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Slavenka Drakulić, born in Croatia  (former Yugoslavia) in 1949, is an author whose books and essays have been translated into many languages. In the USA, she has published five novels: Holograms Of FearMarble SkinThe Taste Of A ManS. – A Novel About the Balkans(made into a feature film As If I Am Not There); and Frida’s Bed.

In her fiction Drakulić has touched on a variety of topics, such as dealing with illness and fear of death in Holograms of fear; the destructive power of sexual desire in Marble skin; an unconventional relationship in The taste of a man; cruelty of war and rape victims in S. A Novel About the Balkans (made into a feature film As If I Am Not There, directed by Juanita Wilson); a fictionalized life of Frida Kahlo in Frida’s bed. In her novel Optužena (The Acused), Drakulić writes about the not often addressed topic of child abuse by her own mother.

In her novel Dora i Minotaur Drakulic writes about Dora Maar and her turbulent relationship to Pablo Picasso, and how it affected Dora’s intellectual identity. In her last novel Mileva Einstein, teorija tuge (Mileva Einstein, the theory of sorrow) she writes about Einstein’s wife Mileva Maric. The novel is written from Mileva’s point of view, especially describing how motherhood and financial and emotional dependence on Einstein took her away from science and professional life.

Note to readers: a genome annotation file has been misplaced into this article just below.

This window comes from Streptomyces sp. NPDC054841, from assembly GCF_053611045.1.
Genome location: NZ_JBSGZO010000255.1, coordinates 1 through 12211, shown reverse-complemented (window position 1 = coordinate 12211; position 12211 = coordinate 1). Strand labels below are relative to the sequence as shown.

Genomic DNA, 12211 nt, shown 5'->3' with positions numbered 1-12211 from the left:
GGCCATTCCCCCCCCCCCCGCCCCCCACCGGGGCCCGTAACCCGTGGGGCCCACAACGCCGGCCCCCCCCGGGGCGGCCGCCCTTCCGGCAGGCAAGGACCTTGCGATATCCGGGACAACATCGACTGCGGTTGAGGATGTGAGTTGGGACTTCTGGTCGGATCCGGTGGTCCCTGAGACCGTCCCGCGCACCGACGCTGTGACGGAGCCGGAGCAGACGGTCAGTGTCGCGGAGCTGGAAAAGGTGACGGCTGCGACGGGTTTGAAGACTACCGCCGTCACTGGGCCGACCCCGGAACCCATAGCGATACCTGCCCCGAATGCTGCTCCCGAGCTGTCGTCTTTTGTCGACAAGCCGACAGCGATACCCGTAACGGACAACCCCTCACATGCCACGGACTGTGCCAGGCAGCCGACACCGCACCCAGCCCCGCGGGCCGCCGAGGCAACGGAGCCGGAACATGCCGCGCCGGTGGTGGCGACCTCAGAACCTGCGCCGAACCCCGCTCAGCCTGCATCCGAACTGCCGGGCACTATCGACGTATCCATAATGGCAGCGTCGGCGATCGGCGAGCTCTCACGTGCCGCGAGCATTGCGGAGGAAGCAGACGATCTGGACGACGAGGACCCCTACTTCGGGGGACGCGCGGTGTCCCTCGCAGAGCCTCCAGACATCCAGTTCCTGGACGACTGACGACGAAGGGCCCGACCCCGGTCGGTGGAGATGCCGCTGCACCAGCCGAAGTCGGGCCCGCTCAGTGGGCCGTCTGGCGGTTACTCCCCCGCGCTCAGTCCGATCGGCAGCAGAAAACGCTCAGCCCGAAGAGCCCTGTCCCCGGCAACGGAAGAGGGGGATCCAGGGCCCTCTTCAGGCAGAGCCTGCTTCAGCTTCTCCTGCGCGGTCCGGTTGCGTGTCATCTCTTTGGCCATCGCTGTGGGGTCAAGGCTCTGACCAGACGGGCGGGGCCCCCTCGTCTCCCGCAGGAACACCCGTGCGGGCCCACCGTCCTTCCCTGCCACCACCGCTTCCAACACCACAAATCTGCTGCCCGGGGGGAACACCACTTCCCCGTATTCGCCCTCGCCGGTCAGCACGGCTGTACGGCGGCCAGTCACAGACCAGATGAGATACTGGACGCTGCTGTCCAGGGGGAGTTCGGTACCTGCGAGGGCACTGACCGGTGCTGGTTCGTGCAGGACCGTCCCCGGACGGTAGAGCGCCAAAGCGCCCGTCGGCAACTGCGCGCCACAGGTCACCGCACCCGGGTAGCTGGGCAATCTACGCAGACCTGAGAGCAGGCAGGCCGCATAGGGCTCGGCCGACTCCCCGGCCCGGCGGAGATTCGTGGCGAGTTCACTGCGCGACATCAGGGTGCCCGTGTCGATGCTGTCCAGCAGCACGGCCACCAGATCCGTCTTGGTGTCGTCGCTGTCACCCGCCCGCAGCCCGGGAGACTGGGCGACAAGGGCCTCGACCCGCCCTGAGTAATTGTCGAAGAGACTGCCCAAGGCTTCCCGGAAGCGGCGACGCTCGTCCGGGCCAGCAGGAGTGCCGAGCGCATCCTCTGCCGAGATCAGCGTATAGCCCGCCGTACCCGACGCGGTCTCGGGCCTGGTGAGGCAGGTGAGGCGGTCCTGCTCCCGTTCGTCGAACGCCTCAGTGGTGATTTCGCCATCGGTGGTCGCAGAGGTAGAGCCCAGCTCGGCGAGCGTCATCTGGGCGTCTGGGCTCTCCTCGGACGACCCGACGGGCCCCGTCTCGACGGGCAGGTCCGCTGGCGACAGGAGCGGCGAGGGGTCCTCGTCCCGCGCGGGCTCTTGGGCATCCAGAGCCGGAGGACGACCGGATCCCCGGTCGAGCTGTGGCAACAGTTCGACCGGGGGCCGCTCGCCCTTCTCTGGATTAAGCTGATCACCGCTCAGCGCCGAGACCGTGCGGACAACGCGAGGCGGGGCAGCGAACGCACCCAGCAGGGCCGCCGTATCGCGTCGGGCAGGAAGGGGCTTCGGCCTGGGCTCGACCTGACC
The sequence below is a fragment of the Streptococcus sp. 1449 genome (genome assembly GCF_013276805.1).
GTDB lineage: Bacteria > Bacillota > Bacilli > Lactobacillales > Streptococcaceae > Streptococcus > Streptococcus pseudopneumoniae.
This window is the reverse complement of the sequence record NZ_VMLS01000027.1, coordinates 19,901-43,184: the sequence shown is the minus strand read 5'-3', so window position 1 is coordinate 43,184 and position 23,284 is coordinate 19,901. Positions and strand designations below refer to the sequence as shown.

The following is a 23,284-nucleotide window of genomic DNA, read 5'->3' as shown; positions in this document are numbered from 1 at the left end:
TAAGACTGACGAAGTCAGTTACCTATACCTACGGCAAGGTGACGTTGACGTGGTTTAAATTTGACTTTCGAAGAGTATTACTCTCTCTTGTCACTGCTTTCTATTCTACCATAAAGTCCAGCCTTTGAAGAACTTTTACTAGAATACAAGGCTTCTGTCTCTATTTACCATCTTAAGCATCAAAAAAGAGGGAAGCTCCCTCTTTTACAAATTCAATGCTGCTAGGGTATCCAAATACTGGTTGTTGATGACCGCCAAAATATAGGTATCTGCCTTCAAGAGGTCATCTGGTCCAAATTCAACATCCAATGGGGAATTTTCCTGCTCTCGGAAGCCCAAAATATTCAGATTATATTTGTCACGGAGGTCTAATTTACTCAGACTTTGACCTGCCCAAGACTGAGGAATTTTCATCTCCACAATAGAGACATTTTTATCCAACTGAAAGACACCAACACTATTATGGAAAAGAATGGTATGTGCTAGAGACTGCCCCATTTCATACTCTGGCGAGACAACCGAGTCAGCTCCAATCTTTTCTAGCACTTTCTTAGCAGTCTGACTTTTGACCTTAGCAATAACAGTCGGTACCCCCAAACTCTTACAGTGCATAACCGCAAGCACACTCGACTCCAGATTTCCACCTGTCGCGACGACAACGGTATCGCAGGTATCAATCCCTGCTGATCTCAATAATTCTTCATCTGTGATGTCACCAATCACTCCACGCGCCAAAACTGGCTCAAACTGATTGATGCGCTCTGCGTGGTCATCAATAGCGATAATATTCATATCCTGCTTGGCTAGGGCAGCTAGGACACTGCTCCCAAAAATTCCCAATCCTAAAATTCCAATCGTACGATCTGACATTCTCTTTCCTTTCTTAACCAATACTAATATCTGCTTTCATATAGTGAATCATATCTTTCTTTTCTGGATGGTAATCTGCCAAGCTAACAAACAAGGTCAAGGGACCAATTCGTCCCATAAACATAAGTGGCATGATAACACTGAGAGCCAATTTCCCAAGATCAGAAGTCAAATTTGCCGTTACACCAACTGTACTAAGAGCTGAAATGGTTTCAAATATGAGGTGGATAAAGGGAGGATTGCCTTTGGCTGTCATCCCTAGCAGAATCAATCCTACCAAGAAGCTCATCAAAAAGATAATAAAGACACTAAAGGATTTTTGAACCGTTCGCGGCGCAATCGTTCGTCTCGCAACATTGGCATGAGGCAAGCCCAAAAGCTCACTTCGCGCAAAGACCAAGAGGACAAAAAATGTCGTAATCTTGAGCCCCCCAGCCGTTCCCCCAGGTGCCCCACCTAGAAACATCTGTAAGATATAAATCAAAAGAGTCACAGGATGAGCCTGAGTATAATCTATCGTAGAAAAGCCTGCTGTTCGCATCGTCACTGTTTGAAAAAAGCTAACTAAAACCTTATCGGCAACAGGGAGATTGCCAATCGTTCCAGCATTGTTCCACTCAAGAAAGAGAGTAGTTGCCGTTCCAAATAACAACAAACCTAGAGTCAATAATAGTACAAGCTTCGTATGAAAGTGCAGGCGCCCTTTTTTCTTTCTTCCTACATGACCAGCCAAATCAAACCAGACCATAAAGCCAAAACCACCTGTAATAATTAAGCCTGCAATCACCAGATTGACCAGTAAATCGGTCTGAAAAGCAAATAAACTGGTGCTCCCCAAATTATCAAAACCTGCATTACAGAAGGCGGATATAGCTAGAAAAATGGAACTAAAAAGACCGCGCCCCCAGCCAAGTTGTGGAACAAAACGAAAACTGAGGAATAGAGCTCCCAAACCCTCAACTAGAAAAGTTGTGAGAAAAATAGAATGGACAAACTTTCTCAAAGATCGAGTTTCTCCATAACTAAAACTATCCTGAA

Drakulić has also published five non-fiction books. Her main interests in non-fiction include the political and ideological situation in post-communist countries, war crimes, nationalism, feminist issues, illness and female body. In How We Survived CommunismBalkan ExpressCafé Europa she deals with everyday life in communist and post-communist countries. Drakulic wrote the history of communism through the perspective of animals in A Guided Tour Through the Museum of Communism. She explores evil in ordinary people and choices they make in They Would Never Hurt a Fly War Criminals On Trial In The Hague, about the people who committed crimes during the Croatian Homeland war. On the other side, in Flesh of her flesh Drakulić writes about the ultimate good – people who decide to donate their own kidney to a person they have never met. Her first book, Deadly sins of feminism (1984) is available in Croatian only.

Drakulić is a contributing editor in The Nation (USA) and a freelance author whose essays have appeared in The New Republic, The New York Times Magazine and The New York Review Of Books. She contributes to Süddeutsche Zeitung (Germany), Internazionale (Italy), Dagens Nyheter (Sweden), The Guardian (UK), Eurozine and other newspapers and magazines.

Slavenka Drakulić is the recipient of the 2004 Leipzig Book-fair ”Award for European Understanding.” At the Gathering of International Writers in Prague in 2010 she was proclaimed as one of the most influential European writers of our time.

She lives in Sweden, Austria and Croatia.